I spent 15 years in HR working my way up the ladder in the corporate world. I worked with many leaders and spent years in personal development. 3 years ago I gave up my corporate career to pursue my passions and become a life coach and author.
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I spent a couple of years traveling the world, volunteering overseas, living in ashrams and on retreats in a journey of self-discovery but also learning about what makes us happy and how we achieve success.
One of the main motivations for this massive life change was the fact that the dream I’d been sold of success never materialized. I had a successful career, earned more than I ever thought possible, a nice car, house by the beach – everything that I ever wanted yet the one thing we all want was elusive; happiness, fulfillment, and meaning. This lead me to question the meaning of success. Is it in our money, job title, status or what we own or is it more about who we are, the way we feel and who we help?
I used to think my work success was separate to my life and whilst work paid for my life I didn’t want it to BE my life. Yet success and happiness are linked across all areas of our life, it is all life and therefore one of the same thing. When we are successful in life the rest flows on, in work, relationships, everything.
We have an idea of success that we chase often at the expense of what success actually means to us. The search for this success (money, material things, bigger house, better car etc) is what leads to an unsuccessful and unhappy life. What is success really and how do we find it – why is it different for every person?
I’ve worked with people and leaders over the years in my role as a senior HR professional and now more recently a life coach. So often I see the same mistakes:
- That we feel we have to be someone different at work, that work is somehow separate to life.
- Conforming to an ideal of success – following society’s model not our own.
- We compare to others and feel we should be more like them.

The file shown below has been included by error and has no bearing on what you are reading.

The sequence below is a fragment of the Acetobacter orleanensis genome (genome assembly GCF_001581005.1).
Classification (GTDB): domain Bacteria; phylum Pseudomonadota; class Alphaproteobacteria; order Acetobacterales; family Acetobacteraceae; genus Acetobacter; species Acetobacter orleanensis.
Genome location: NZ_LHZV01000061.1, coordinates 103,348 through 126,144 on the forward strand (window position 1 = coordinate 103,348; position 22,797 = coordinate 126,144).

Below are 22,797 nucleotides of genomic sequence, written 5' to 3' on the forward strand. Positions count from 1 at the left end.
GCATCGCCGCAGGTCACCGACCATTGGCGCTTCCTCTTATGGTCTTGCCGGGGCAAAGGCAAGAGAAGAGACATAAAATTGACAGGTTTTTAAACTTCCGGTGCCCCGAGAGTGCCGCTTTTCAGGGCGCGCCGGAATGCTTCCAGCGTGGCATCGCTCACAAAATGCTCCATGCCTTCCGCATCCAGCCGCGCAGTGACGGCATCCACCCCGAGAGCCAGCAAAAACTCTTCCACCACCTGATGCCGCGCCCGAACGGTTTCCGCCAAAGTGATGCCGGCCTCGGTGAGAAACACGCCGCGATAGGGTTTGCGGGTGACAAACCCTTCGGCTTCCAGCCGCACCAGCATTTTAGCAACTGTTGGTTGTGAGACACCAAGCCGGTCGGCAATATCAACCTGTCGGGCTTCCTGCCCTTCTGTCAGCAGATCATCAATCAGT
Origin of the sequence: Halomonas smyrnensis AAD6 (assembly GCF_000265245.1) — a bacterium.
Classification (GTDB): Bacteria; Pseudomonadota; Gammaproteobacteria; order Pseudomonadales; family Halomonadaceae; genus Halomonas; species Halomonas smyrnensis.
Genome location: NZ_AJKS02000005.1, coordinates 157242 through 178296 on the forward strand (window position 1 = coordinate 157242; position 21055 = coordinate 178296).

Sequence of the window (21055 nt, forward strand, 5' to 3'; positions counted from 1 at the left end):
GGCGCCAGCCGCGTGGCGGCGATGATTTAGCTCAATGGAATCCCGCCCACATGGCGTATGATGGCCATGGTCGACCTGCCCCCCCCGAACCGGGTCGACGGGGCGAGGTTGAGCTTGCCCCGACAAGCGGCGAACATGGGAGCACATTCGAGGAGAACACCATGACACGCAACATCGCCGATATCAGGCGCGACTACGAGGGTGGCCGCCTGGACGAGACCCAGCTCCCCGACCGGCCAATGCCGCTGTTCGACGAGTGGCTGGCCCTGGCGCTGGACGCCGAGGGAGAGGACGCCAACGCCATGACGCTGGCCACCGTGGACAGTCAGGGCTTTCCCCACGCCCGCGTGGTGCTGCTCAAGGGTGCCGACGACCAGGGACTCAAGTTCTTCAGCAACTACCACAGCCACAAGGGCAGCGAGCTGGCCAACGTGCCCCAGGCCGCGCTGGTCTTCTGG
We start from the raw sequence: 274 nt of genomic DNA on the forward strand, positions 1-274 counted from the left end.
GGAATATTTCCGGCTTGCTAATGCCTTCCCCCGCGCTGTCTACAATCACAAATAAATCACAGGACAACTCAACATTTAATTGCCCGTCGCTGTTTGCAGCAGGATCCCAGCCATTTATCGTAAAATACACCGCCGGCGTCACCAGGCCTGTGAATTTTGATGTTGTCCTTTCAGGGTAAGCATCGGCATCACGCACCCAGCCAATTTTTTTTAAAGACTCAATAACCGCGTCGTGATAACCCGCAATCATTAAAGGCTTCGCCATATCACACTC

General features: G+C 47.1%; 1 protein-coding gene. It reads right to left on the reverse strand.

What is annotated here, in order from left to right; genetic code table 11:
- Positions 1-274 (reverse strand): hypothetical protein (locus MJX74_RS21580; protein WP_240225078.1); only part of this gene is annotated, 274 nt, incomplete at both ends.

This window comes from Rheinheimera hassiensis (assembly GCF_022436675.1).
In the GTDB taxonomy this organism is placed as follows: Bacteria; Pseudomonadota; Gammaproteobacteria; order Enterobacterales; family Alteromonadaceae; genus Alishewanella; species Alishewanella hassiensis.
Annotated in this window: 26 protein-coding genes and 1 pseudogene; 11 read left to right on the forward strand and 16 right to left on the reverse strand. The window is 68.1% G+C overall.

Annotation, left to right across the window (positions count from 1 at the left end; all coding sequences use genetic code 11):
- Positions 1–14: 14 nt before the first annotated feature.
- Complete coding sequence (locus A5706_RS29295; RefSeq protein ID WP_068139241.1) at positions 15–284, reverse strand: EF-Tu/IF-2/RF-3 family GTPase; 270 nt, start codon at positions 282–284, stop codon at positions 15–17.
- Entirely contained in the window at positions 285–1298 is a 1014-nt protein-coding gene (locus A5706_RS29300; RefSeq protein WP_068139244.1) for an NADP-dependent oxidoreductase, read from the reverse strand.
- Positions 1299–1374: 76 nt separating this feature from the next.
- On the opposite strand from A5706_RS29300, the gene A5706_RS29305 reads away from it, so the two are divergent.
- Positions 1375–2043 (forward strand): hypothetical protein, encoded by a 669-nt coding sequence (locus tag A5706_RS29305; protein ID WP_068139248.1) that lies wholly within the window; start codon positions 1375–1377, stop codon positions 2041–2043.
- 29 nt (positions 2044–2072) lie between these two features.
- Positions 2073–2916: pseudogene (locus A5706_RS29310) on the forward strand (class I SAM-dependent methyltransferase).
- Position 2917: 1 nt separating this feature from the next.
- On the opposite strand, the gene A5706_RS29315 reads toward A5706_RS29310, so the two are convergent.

- Lacking confidence and letting fear get the better of us.
It all starts with us, being aware of who we are and what we want and from there defining what success means to us. If we are authentic and comfortable in ourselves this flows into our confidence our presence and how we interact with others, leading to success. Being in touch with who we are and what we want leads to us making good decisions and better choices ie. A career we love, playing to our strengths and navigating life successfully. It’s not a one size fits.
Being in touch with who we are and what we want leads to us making good decisions and better choices ie. A career we love, playing to our strengths and navigating life successfully. It’s not a one size fits all, though, success is different to everyone.
When asked what success is we struggle to explain what that means to us and what it should feel like. So we accept society’s version of success without really checking if this aligns with our own desires or if success for us could look a little different. Success means different things for different people and other people’s success is not necessarily ours. Many people thought I was successful when I was climbing the corporate ladder but whilst my bank account was full, my soul was empty.
I knew this was not how success should feel. Likewise, for a colleague of mine, her in-laws did not define her high-flying career with the biggest company in the country as success. They’d have preferred her to stay at home to bring up the children. For their generation success was looking after your husband, being a good home maker and bringing up the children. Success is different for everyone which is why we get to define what success means for us.
All my life I was searching for someone who had the answer. A teacher, leader, spiritual guide. I wanted to find those who had the secret to success and learn from them. When I met these people I thought if I could be like them I’d be successful. I felt like I had to be like them to have what they had (even though I wasn’t really sure what that was). But the more we try to be like others the less authentic we become and this impacts our ability to be happy.
I’ve since learned that true authenticity is the path to happiness and we all have ‘the secret’ within us even though we’re all different. We constantly under estimate our own power and when we find these gurus and teachers what they end up doing is simply showing us what we have had all along. They don’t give us the answers but they might teach us how to find the answers that are already there within us.
I spent years following different models of success, watching others do the same and helping people develop into the best versions of themselves. After I quit the corporate world and wrote my first book I put what I’d learned into practice. I now make a living helping others discover their success and find happiness and here’s the 5 keys to success:
- It’s quality, not quantity. So often we think we need to be seen working 80 hours a week to be successful. It’s about what we do whilst we’re there, the relationships we build and the results we achieve.
- You define what success means to you (it’s not a norm we follow).
- Be your authentic self and be the best version of that you can be.
- Know who you are and what you want (awareness).
- It’s up to us to create it rather than a teacher/mentor to give it.